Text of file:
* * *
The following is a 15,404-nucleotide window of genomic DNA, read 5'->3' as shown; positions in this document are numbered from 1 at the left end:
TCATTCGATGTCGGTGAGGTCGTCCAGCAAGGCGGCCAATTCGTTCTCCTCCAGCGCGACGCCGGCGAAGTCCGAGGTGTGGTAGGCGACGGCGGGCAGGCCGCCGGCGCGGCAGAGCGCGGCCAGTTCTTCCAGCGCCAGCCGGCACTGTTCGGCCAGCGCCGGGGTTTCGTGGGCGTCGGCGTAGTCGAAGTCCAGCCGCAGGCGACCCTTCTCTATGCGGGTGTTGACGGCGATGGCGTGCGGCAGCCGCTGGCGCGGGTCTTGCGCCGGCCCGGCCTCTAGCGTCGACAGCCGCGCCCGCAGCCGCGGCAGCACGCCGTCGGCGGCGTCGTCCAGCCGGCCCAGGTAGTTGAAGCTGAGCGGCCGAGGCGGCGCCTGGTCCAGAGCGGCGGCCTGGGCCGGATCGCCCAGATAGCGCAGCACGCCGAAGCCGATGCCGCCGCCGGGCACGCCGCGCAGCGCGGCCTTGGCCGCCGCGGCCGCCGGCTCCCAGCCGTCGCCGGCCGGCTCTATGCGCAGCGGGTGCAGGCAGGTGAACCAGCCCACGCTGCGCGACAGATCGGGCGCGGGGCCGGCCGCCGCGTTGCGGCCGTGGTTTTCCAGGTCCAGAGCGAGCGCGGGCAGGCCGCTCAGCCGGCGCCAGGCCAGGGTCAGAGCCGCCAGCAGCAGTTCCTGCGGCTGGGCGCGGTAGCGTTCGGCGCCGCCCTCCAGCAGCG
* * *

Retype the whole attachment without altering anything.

The following is a 15,404-nucleotide window of genomic DNA, read 5'->3' as shown; positions in this document are numbered from 1 at the left end:
TCATTCGATGTCGGTGAGGTCGTCCAGCAAGGCGGCCAATTCGTTCTCCTCCAGCGCGACGCCGGCGAAGTCCGAGGTGTGGTAGGCGACGGCGGGCAGGCCGCCGGCGCGGCAGAGCGCGGCCAGTTCTTCCAGCGCCAGCCGGCACTGTTCGGCCAGCGCCGGGGTTTCGTGGGCGTCGGCGTAGTCGAAGTCCAGCCGCAGGCGACCCTTCTCTATGCGGGTGTTGACGGCGATGGCGTGCGGCAGCCGCTGGCGCGGGTCTTGCGCCGGCCCGGCCTCTAGCGTCGACAGCCGCGCCCGCAGCCGCGGCAGCACGCCGTCGGCGGCGTCGTCCAGCCGGCCCAGGTAGTTGAAGCTGAGCGGCCGAGGCGGCGCCTGGTCCAGAGCGGCGGCCTGGGCCGGATCGCCCAGATAGCGCAGCACGCCGAAGCCGATGCCGCCGCCGGGCACGCCGCGCAGCGCGGCCTTGGCCGCCGCGGCCGCCGGCTCCCAGCCGTCGCCGGCCGGCTCTATGCGCAGCGGGTGCAGGCAGGTGAACCAGCCCACGCTGCGCGACAGATCGGGCGCGGGGCCGGCCGCCGCGTTGCGGCCGTGGTTTTCCAGGTCCAGAGCGAGCGCGGGCAGGCCGCTCAGCCGGCGCCAGGCCAGGGTCAGAGCCGCCAGCAGCAGTTCCTGCGGCTGGGCGCGGTAGCGTTCGGCGCCGCCCTCCAGCAGCG